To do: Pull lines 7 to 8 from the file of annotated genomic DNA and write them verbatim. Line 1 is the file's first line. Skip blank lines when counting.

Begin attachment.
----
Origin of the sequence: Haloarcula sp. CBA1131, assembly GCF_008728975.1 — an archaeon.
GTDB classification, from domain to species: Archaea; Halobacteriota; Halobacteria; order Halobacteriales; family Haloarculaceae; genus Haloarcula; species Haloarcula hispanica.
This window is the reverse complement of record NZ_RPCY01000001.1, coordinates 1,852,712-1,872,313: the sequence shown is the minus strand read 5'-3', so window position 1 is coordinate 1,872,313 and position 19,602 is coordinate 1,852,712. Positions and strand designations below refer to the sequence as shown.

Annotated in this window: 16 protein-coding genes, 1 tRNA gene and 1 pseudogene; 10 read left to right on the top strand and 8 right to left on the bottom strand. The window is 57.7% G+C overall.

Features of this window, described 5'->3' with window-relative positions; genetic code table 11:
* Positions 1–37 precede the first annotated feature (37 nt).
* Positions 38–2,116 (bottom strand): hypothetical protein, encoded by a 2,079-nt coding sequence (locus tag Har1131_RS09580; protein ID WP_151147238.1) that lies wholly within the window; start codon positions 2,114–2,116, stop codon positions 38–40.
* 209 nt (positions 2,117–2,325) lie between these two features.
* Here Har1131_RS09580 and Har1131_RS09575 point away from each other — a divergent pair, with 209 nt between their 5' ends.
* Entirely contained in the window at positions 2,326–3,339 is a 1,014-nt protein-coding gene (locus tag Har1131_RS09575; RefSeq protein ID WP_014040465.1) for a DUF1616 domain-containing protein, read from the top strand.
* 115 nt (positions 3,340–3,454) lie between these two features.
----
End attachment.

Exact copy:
* Positions 38–2,116 (bottom strand): hypothetical protein, encoded by a 2,079-nt coding sequence (locus tag Har1131_RS09580; protein ID WP_151147238.1) that lies wholly within the window; start codon positions 2,114–2,116, stop codon positions 38–40.
* 209 nt (positions 2,117–2,325) lie between these two features.